Da's precies wat 'Root Walking' doet. Dat men de man voorheen vooral voor zijn kwaliteiten als harpist en saxofonist aanzocht, mag duidelijk zijn. Zijn zang mag dan op zich niet bijzonder zijn, maar het is de stem van een man die grotendeels beleefd heeft wat hij zingt of het zich vanuit zijn eigen verleden levendig kan inbeelden. Geloofwaardig dus. Alle harpen en saxen op 'Root Walking' komen natuurlijk van Derrick zelf, de rest is in handen van bekwame lieden, mannen van 'alles op de juiste plaats en geen noot teveel als het niet moet', en de plaat krijgt een degelijke, no nonsense productie mee (door bassist Surjo Benigh en gitarist Steve Klasson, die ook in elk nummer meespelen) Anders gezegd, 'Root Walking' klinkt als haar titel. Da's uiteraard meegenomen. Maar daar schuilt nog niet het bijzondere in.

Big Walker schreef niet alleen eigen teksten, maar nam ook 'folk poetry' van lang vervlogen tijden, meer bepaald de 18e eeuw en de 19e eeuw, uiteraard toegespitst op de armen en de achtergestelden, de zwarten, de indianen (de native Americans) Hij schreef overal muziek bij. Oorspronkelijk waren die 'verzen' hard en zonder slagen om de arm, want ze werden binnen de kring van gelijkgestemden gezongen, maar om geen problemen te krijgen werden ze in de loop van de tijd 'aanvaardbaar voor een breder publiek' gemaakt, ook al omdat bepaalde ervan als verhaaltjes voor het slapengaan werden gebruikt, wat vanzelfsprekend een aangepaste taal vergt. Derrick heeft zelf nog als kind enkele daarvan opgelepeld gekregen. Beslist niet allemaal: 'Raise A Ruckus' ('Maak Amok') is niet bepaald stichtend te noemen, niet bestemd voor jeugdige oortjes. 'Wild Black Bill' en de wél stichtende gospel of '(negro) spiritual' 'You Got A Home In That Rock' hebben ook zo'n oeroude oorsprong. 'Run Nigri Run' (over een zwarte achtervolgd door de sheriff) vulde Walker aan met een handvol eigen verzen, net als 'The Hypocrite Blues', om de bezongen situatie te verduidelijken of te actualiseren. 

Een speciaal geval is 'Midnight Special' dat velen tegenwoordig vooral kennen van de versie van John Fogerty en aanzien als een zuivere 'train song'. Walker zet het op naam van Huddie Ledbetter (hij verkiest de schrijfwijze Hoodie) Da's een historische 'vergissing' die vergeeflijk en zelfs aannemelijk is. John en Alan Lomax namen het immers af van Leadbelly toen die in de Angola Prison tijd deed. Zij zetten het ten onrechte op zijn naam. Nu is het zo dat Leadbelly er drie strofen aan toe voegde, een verwijzing naar een vluchtpoging in een andere gevangenis van 1923. Leadbelly nam de song later verschillende malen op wat zijn auteurschap nog versterkte (iets gelijkaardigs is overigens gebeurd met 'zijn' 'Goodnight Irene') In feite is 'Midnight Special' een gevangenissong (zoals 'House Of The Rising Sun') die op zijn beurt verwijst naar een trein die op weg naar Houston 's avonds op een vast uur zijn licht liet schijnen in de Sugar Land gevangenis. Deze tweede oudste gevangenis van Texas sloot in 2011 haar deuren... dat had ze 102 jaar lang gedaan, maar dan om andere redenen. Ditmaal was het definitief. De gevangenen zagen dat licht als een teken van hoop voor en redding van hun zondige ziel. Dat verklaart verzen als 'Let the Midnight Special shine his light on me'.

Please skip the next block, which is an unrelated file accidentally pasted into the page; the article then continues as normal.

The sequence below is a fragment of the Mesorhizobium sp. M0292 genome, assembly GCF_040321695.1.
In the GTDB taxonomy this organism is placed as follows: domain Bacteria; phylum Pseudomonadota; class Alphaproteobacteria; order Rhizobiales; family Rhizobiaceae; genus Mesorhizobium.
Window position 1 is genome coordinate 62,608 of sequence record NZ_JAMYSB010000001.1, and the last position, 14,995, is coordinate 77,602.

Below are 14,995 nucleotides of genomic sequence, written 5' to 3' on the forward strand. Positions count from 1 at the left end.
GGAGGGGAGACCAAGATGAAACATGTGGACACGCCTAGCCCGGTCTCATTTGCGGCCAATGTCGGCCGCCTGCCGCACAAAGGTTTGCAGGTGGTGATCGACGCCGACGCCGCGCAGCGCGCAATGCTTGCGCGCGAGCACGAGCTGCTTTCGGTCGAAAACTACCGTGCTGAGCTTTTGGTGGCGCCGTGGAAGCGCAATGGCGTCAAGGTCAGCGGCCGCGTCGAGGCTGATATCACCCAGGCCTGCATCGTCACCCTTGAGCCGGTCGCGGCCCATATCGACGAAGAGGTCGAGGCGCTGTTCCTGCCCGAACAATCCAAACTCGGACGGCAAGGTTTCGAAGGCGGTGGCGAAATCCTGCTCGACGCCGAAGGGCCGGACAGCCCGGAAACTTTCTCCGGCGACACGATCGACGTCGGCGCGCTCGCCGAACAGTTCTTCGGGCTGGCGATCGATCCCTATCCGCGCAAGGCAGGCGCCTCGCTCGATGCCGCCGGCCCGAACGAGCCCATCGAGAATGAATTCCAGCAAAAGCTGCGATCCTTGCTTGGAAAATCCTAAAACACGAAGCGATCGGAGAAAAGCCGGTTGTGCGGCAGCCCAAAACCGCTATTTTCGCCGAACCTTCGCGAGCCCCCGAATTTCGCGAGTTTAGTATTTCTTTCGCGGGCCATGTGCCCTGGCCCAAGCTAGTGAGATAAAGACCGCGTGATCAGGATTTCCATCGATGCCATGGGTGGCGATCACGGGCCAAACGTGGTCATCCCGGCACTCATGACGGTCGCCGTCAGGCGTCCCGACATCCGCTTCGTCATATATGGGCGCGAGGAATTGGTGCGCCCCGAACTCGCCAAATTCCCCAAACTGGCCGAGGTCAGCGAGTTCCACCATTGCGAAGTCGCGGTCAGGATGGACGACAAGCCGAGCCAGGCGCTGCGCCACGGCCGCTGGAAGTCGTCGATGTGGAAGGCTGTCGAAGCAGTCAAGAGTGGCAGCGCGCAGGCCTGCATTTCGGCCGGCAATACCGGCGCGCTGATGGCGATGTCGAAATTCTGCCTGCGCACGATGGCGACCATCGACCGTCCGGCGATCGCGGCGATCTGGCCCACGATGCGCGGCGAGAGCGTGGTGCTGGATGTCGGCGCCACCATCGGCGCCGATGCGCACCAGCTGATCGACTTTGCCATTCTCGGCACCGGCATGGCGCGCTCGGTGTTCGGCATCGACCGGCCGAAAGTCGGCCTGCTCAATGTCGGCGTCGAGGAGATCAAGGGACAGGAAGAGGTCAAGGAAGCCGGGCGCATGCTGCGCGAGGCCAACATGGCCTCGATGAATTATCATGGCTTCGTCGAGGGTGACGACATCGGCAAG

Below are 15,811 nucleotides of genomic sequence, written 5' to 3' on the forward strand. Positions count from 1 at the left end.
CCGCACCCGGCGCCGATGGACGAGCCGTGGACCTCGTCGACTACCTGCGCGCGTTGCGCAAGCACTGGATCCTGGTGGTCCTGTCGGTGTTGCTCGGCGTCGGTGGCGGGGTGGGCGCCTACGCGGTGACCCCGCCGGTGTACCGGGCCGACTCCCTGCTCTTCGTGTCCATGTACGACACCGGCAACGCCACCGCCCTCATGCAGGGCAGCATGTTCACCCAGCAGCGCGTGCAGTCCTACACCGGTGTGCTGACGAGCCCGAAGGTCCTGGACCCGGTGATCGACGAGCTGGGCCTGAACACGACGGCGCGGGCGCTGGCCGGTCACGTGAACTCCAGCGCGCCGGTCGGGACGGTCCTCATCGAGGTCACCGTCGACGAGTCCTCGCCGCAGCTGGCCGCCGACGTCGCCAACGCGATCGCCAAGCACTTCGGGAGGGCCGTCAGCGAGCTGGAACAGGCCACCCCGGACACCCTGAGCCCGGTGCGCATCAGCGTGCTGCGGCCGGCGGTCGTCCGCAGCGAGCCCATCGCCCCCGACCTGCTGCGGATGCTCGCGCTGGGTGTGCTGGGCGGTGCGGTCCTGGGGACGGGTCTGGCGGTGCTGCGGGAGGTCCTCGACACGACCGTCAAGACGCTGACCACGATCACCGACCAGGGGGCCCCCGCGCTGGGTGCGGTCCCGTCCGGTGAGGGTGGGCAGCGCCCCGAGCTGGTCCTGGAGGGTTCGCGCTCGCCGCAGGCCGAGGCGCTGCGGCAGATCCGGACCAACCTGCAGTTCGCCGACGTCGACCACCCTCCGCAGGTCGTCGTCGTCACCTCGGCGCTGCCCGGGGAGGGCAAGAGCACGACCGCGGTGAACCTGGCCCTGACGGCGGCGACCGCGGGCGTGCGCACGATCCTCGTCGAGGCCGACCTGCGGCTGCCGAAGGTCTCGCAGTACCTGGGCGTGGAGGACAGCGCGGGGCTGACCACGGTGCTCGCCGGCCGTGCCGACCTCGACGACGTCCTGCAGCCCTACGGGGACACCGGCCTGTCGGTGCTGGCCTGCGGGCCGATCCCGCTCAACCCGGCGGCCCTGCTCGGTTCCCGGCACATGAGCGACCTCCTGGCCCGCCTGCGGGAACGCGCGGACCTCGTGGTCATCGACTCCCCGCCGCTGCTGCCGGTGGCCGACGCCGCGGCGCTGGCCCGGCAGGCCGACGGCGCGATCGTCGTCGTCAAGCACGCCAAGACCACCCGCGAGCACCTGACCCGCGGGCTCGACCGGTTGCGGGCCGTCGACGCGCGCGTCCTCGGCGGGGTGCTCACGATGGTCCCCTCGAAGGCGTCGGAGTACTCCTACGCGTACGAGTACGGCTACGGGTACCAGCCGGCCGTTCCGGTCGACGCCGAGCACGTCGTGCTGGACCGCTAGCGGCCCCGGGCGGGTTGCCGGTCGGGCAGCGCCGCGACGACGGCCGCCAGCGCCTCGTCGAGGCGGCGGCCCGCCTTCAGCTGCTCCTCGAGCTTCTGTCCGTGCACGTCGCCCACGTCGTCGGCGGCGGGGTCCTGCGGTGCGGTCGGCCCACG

Zijn eigen teksten plaatsen Walker min of meer in dezelfde (underdog) positie, liggen in het verlengde van het traditionele werk: het zijn gebeurtenissen die hem zelf overkwamen, zoals in 'Can't Take No Train', wat er gebeurt als je je ticket niet kan betalen. Vooral vriendelijk blijven tegen de 'conductor', hopen dat de 'horn' heelhuids blijft en toch proberen op de trein te raken... Opener 'It's Hard' heeft dan al laten verstaan dat het leven geen lachertje is. Stilistisch gaat de cd vele richtingen uit, al blijft een 'zuiders' gevoel de boventoon voeren. 'Papa Guede' heeft zelfs een duidelijk naar New Orleans verwijzende aanstekelijke ritmiek. Eens te meer is dat verbazend genoeg een eigen song. 'Devil's Cloth' kon voor hetzelfde geld eveneens een statement uit de mist der tijden zijn. Het afsluitende, ook al zelf gepende 'Slave' verwijst duidelijk naar het lot van de (dwang)arbeiders op de plantages en doet dat met de stemmenpracht die daar bij hoort... Als het lied geëindigd is, voegt de band er nog een voodoo staart aan toe. Big Walker zingt dit met heerlijk theatrale black magic in de stem, een pracht van een coda.

'Americana Blues & Roots' luidt de ondertitel van 'Root Walking' en zo is het maar net: Big walker levert niet louter een lekkere, relaxt klinkende, thematisch doorwrochte cd af. Nee, het bewuste teruggrijpen naar een verleden, van lang vóór de ontwikkeling van opnametechnieken en communatiemedia, dus in tempore non suspecto, geeft er bepaald meerwaarde aan. 'Root Walking' wekt belangstelling voor een fragmentair bewaard, maar voor de bluesliefhebber evengoed als de socioloog waardevol patrimonium. Big Walker herinnert ons allen aan het bestaan van die schat.

Antoine Légat

Rock 'n' Roll Call: Derrick "Big" Walker - Root Walking

Bill Locey
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Root Walking

Derrick "Big" Walker's latest is "Root Walking" and it's on City Hall Records, providing further proof that the blues are alive and well. This guy kicks ass and if you didn't know better, you'd think John Lee Hooker was still with us. Walker is a Sooner who came to the Bay Area back in those silly '60s where he took harmonica lessons from Mike Bloomfield, then played in Europe for decades and now, here he is. As good as Black Joe Lewis, Seasick Steve and any of the contemporary blues guys - this is not the boring cry in you beer blues by a long shot. Walker has such a smooth groove - you'll be hooked halfway through the first one, "It's Hard," and it doesn't let up. One of the year's best.